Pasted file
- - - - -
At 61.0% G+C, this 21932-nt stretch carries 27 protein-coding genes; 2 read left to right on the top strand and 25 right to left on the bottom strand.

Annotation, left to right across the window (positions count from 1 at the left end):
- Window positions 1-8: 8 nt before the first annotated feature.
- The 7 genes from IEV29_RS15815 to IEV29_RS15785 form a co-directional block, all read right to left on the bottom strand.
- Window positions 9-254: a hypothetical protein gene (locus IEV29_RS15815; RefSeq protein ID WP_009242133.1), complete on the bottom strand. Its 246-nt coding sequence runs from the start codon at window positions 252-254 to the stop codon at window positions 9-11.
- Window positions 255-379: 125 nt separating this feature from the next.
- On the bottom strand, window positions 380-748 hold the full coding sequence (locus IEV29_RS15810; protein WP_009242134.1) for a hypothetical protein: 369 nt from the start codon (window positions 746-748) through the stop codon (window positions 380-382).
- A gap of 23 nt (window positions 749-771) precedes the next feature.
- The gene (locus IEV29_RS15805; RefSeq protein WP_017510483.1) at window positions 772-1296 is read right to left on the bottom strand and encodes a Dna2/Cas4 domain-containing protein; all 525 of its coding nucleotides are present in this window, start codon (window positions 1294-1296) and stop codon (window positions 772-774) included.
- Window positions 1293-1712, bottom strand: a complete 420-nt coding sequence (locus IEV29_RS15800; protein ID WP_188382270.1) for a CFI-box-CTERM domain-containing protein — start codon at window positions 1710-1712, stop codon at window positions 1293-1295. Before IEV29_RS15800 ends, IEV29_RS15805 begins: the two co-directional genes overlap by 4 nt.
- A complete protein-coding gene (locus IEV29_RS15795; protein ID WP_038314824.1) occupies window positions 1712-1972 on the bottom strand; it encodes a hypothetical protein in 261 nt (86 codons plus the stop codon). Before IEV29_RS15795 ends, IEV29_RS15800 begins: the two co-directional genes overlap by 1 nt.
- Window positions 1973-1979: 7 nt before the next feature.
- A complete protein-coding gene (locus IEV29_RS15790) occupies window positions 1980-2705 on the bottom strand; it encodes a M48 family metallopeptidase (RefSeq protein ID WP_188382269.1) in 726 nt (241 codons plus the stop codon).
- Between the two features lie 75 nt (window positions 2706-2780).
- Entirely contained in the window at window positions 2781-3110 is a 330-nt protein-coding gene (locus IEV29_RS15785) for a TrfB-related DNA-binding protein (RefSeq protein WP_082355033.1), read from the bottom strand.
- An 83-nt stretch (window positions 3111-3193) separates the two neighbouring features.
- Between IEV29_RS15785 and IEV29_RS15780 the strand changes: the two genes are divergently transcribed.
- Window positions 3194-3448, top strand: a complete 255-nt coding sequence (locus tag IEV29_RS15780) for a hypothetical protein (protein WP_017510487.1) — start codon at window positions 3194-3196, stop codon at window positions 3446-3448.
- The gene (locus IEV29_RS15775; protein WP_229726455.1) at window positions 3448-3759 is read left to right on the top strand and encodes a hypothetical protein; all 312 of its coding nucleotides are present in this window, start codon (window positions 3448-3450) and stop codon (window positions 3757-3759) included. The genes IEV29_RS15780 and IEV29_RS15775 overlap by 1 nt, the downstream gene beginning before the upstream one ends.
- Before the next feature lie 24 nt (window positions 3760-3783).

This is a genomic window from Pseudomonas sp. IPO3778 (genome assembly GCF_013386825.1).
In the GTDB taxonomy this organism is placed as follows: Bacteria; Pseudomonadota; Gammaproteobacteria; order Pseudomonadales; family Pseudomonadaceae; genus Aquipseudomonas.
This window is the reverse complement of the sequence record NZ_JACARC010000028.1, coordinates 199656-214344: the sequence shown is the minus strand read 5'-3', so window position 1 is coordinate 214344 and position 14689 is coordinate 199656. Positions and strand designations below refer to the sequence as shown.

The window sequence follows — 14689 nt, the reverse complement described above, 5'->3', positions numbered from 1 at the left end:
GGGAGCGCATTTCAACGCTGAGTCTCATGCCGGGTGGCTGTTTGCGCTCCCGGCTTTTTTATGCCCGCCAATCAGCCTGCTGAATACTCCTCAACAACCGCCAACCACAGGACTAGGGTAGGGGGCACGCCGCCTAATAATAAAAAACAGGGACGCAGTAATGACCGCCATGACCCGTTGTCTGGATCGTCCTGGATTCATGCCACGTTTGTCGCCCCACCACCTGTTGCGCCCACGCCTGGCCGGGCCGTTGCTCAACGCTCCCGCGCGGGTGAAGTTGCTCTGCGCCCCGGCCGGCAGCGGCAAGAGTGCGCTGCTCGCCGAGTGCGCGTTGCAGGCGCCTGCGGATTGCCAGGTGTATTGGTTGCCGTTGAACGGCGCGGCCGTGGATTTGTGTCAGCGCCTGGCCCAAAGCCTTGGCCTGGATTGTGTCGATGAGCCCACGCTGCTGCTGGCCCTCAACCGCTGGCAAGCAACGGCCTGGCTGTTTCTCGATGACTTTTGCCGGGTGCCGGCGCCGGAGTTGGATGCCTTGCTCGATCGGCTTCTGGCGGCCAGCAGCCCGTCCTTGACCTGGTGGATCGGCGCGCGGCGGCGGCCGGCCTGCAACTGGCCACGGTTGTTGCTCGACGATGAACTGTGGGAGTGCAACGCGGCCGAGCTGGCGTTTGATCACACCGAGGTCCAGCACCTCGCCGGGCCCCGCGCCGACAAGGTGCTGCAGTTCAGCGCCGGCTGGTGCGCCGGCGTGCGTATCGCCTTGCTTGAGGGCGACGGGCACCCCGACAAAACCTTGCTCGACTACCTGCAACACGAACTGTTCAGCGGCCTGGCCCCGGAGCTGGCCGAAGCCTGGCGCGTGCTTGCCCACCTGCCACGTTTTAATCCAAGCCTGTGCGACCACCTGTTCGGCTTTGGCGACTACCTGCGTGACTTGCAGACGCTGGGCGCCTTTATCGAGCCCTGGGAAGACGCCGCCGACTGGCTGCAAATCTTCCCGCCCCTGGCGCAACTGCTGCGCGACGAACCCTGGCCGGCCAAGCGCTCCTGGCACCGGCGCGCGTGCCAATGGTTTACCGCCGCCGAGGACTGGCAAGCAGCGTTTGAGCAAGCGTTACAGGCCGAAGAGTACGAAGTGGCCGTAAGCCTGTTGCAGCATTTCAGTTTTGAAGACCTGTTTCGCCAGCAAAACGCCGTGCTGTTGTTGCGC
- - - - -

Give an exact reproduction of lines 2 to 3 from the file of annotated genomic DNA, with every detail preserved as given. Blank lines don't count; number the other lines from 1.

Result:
Annotation, left to right across the window (positions count from 1 at the left end):
- Window positions 1-8: 8 nt before the first annotated feature.